The road from the hofbrau started out fairly flat as we pedaled along a river bank. Then we started to climb a little bit. That was the first real climbing we had had to do so far on this tour that was rated as “easy.” Our riding directions also got a little more complicated. We were instructed not only when to turn but also when not to turn. We had been warned earlier that morning that while we needed to find a road called Sant Pietro, that almost all roads in the area were called Sant Pietro. You just had to determine the right one. Luckily, Kathy, Kevin, and Harvey took the lead, with Weld close behind. They were our best milestone spotters. Somehow, those six pages of complex directions we were given each day never phased them. They would cheerfully call out, “We’re at kilometer 34.5,” or something similar, to help keep the rest of us on track. I tried to keep up, and trusted that the map readers would get us to our destinations safely.
At last, we reached the final three kilometers of our daily directions. Less than two miles left, and I was feeling pretty confident. After all I had read the description of our Day 3 journey online. Here is what the tour company had written: “Our last stretch is over gently rolling hills that approach the Natural Reserve of Castellaro and its heart-shaped lake.” I should have known a euphemism when I spotted one.
(Many years ago, my cousin David and I were going to a convention together in a small town in northern Georgia. When we got off the train, we asked someone in the station how far it was to our destination. “Oh, a couple of country blocks,” we were told. We decided we could certainly walk a couple of country blocks. Luckily, after we had trudged about one-and-a-half miles with our suitcases, a kind local stopped and offered us a ride. Later, I asked my father, a country boy from Arkansas, how long a country block was, and he told me “a little over a mile.”)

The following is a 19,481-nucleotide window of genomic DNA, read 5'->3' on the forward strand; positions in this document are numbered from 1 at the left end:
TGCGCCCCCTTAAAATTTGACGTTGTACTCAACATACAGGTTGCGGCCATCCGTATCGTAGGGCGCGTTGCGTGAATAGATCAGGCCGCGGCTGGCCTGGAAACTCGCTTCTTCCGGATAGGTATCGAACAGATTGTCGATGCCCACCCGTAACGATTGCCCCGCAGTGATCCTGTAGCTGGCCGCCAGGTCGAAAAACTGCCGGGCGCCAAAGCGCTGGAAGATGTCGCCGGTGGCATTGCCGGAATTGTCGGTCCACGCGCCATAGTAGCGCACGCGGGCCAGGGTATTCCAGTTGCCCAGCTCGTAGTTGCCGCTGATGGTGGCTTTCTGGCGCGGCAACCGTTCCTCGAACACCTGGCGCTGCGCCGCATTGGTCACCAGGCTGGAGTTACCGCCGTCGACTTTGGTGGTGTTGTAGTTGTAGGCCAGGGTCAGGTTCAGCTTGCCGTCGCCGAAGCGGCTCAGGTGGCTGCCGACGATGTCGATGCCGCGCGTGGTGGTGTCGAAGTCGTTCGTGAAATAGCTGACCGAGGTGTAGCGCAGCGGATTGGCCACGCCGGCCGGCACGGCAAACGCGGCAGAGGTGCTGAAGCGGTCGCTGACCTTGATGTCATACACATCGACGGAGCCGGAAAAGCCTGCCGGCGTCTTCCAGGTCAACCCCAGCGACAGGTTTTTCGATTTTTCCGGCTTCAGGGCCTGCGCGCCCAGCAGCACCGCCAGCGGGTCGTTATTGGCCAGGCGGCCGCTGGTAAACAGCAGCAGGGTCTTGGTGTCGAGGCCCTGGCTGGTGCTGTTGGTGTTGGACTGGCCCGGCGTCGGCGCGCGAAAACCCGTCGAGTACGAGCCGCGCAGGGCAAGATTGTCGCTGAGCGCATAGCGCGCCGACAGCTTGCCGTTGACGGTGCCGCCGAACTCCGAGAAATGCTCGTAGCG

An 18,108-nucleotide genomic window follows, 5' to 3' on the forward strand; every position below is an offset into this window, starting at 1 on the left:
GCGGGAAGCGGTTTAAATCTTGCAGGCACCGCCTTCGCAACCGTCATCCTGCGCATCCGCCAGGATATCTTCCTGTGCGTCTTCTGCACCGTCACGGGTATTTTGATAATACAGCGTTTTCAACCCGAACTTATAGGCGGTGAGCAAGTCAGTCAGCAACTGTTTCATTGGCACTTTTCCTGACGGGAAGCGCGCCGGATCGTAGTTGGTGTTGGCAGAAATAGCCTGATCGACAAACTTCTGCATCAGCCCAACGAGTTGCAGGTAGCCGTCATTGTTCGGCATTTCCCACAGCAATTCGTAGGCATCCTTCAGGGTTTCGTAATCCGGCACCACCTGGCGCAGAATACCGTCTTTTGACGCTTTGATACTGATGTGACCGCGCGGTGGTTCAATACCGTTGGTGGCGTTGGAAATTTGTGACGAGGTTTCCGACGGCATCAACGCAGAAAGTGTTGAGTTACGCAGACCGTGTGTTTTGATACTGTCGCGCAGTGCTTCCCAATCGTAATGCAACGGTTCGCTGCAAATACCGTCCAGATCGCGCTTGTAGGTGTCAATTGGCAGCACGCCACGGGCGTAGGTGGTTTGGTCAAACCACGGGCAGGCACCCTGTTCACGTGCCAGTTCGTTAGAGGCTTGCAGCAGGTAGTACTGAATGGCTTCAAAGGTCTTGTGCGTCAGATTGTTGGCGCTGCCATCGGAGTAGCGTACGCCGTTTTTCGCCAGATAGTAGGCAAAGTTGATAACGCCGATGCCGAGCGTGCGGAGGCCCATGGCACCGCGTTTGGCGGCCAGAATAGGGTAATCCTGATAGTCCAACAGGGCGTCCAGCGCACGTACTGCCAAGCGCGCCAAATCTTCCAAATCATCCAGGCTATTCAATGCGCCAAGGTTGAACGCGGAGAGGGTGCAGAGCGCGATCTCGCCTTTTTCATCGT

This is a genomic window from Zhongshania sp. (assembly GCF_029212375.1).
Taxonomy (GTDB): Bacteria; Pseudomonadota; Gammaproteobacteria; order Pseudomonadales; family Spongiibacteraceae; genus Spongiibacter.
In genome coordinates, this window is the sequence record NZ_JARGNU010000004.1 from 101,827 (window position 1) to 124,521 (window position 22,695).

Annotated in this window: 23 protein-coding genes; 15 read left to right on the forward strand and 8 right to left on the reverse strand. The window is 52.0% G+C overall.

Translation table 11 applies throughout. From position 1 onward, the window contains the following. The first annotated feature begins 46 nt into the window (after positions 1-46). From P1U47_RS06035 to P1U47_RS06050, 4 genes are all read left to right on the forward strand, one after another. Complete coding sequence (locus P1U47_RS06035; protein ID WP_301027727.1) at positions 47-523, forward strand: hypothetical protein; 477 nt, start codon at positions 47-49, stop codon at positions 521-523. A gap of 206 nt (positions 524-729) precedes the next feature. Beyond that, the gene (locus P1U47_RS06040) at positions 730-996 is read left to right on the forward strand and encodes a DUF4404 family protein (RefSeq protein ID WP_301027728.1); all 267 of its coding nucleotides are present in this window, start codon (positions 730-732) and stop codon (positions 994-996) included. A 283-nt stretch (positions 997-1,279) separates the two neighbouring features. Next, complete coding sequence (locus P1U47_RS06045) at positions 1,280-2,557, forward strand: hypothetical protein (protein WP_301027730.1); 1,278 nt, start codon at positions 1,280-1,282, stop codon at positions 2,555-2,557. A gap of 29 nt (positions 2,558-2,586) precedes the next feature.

So you’d think that I would have learned my lesson, and when I read about “gently rolling hills,” I would have had my suspicions. Nope. I just blithely pedaled until I decided to look up and noticed that the road was looking steeper and steeper. I downshifted on the right, moving from seventh gear to second and then to first. (I didn’t really know how to shift on the left side to make my front wheels easier to push. I would learn that trick the next day.) The pedals were easy enough to maneuver, but I was climbing at about 10 feet a minute and breathing harder and harder. If there had been ducks walking up the path with me, they would have easily passed me by. I wasn’t sure I could make it. I contemplated taking the cowardly route, climbing off the bike and walking up the hill. No one on our tour had done such a thing. Could I shame myself in that way?
Then Howard, my new friend from Syosset, slowed down and assumed a spot just to my left about three feet behind me. He shouted, “Dai! Dai!” while I was thinking “Die! Die!” “You can do it, just a little farther.” He kept up the encouragement, and I kept pumping. Then, miraculously, the road evened out, and we saw our hotel only 50 feet ahead. “Gently rolling hills,” my ass, but I had made it, largely thanks to Howard’s insistence.
|Howard and Laura: Howard's "Dai! Dai! " saved me, saved me!|
Of course, when we entered the hotel courtyard, Audrey was lying on a lounge reading a book. “Oh good, you’re here,” she said in greeting. “Now you can carry our suitcases up the steep staircase inside the room. They’re too heavy for me.” The words "Dai! Dai!" (or their sound-alikes) came into my mind, but, luckily, I didn’t say them aloud.